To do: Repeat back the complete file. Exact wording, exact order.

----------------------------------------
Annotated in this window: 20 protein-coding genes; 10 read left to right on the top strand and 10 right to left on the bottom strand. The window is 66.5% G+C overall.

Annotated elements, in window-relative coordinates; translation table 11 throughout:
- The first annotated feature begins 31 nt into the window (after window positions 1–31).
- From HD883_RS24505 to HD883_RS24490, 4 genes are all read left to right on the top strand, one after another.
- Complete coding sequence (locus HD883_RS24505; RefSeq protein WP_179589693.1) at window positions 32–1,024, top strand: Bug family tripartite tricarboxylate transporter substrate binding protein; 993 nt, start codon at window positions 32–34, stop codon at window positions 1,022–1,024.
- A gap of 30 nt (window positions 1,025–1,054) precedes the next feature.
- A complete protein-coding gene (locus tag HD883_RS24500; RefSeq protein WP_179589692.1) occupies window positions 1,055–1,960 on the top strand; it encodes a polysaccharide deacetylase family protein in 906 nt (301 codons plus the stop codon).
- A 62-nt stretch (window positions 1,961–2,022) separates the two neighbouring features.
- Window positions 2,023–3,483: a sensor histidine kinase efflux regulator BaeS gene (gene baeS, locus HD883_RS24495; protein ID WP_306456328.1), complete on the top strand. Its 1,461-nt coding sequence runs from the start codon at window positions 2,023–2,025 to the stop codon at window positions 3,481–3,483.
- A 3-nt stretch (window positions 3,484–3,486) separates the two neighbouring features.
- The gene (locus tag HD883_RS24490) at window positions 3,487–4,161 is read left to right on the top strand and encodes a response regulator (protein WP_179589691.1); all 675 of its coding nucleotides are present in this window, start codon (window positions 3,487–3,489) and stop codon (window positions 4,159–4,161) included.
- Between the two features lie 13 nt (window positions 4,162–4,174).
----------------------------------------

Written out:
Annotated in this window: 20 protein-coding genes; 10 read left to right on the top strand and 10 right to left on the bottom strand. The window is 66.5% G+C overall.

Annotated elements, in window-relative coordinates; translation table 11 throughout:
- The first annotated feature begins 31 nt into the window (after window positions 1–31).
- From HD883_RS24505 to HD883_RS24490, 4 genes are all read left to right on the top strand, one after another.
- Complete coding sequence (locus HD883_RS24505; RefSeq protein WP_179589693.1) at window positions 32–1,024, top strand: Bug family tripartite tricarboxylate transporter substrate binding protein; 993 nt, start codon at window positions 32–34, stop codon at window positions 1,022–1,024.
- A gap of 30 nt (window positions 1,025–1,054) precedes the next feature.
- A complete protein-coding gene (locus tag HD883_RS24500; RefSeq protein WP_179589692.1) occupies window positions 1,055–1,960 on the top strand; it encodes a polysaccharide deacetylase family protein in 906 nt (301 codons plus the stop codon).
- A 62-nt stretch (window positions 1,961–2,022) separates the two neighbouring features.
- Window positions 2,023–3,483: a sensor histidine kinase efflux regulator BaeS gene (gene baeS, locus HD883_RS24495; protein ID WP_306456328.1), complete on the top strand. Its 1,461-nt coding sequence runs from the start codon at window positions 2,023–2,025 to the stop codon at window positions 3,481–3,483.
- A 3-nt stretch (window positions 3,484–3,486) separates the two neighbouring features.
- The gene (locus tag HD883_RS24490) at window positions 3,487–4,161 is read left to right on the top strand and encodes a response regulator (protein WP_179589691.1); all 675 of its coding nucleotides are present in this window, start codon (window positions 3,487–3,489) and stop codon (window positions 4,159–4,161) included.
- Between the two features lie 13 nt (window positions 4,162–4,174).